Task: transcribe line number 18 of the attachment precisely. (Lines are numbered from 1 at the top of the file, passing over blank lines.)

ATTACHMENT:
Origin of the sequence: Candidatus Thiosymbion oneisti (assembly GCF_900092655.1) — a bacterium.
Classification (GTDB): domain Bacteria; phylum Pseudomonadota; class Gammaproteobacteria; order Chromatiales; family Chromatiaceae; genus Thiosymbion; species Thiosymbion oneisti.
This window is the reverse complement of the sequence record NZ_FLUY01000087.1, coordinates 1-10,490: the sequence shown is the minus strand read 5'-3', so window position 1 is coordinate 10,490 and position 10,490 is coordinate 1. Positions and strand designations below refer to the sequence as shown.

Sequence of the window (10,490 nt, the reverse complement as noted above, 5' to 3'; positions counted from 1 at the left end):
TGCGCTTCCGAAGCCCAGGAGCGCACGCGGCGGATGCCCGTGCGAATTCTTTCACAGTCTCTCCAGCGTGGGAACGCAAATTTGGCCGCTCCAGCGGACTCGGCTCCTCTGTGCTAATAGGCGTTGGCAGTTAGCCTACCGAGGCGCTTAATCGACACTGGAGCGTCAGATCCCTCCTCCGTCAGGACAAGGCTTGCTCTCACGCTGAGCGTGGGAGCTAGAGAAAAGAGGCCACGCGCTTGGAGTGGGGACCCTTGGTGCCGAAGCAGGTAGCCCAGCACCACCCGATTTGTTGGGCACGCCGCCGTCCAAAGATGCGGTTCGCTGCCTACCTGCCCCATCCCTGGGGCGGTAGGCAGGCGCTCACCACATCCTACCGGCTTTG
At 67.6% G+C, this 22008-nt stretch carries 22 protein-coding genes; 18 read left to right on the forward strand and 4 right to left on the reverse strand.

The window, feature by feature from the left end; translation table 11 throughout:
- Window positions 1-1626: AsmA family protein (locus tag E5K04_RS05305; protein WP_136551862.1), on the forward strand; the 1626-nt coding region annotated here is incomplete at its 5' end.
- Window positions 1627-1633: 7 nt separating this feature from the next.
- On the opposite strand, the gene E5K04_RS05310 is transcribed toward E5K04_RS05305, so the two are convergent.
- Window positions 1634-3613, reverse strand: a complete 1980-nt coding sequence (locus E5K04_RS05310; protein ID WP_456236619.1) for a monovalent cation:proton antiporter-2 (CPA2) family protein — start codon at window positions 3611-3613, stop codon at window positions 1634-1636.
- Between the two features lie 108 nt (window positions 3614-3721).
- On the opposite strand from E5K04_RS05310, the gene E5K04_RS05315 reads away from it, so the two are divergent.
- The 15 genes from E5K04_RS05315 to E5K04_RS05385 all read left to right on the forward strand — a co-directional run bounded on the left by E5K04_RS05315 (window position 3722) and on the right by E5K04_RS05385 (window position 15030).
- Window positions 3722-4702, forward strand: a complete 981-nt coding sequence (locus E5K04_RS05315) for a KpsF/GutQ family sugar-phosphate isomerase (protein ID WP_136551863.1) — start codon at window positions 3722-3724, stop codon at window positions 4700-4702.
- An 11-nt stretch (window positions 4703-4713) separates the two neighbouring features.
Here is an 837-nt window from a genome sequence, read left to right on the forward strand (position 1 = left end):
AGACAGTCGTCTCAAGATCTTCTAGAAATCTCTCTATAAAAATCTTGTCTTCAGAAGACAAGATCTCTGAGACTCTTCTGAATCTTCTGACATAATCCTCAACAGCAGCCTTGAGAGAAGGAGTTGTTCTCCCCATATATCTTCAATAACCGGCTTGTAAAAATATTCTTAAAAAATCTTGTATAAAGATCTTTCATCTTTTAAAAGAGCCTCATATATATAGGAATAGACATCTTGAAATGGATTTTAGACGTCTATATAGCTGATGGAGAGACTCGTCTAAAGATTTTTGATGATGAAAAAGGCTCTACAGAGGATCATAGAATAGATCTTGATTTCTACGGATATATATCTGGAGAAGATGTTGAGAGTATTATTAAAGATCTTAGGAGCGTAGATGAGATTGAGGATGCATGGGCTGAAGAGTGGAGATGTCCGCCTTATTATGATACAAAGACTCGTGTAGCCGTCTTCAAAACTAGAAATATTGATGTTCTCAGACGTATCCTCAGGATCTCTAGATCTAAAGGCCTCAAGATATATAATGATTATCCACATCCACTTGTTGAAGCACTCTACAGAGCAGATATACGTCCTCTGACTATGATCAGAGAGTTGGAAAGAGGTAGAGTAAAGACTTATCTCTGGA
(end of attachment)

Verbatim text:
AGACAGTCGTCTCAAGATCTTCTAGAAATCTCTCTATAAAAATCTTGTCTTCAGAAGACAAGATCTCTGAGACTCTTCTGAATCTTCTGACATAATCCTCAACAGCAGCCTTGAGAGAAGGAGTTGTTCTCCCCATATATCTTCAATAACCGGCTTGTAAAAATATTCTTAAAAAATCTTGTATAAAGATCTTTCATCTTTTAAAAGAGCCTCATATATATAGGAATAGACATCTTGAAATGGATTTTAGACGTCTATATAGCTGATGGAGAGACTCGTCTAAAGATTTTTGATGATGAAAAAGGCTCTACAGAGGATCATAGAATAGATCTTGATTTCTACGGATATATATCTGGAGAAGATGTTGAGAGTATTATTAAAGATCTTAGGAGCGTAGATGAGATTGAGGATGCATGGGCTGAAGAGTGGAGATGTCCGCCTTATTATGATACAAAGACTCGTGTAGCCGTCTTCAAAACTAGAAATATTGATGTTCTCAGACGTATCCTCAGGATCTCTAGATCTAAAGGCCTCAAGATATATAATGATTATCCACATCCACTTGTTGAAGCACTCTACAGAGCAGATATACGTCCTCTGACTATGATCAGAGAGTTGGAAAGAGGTAGAGTAAAGACTTATCTCTGGA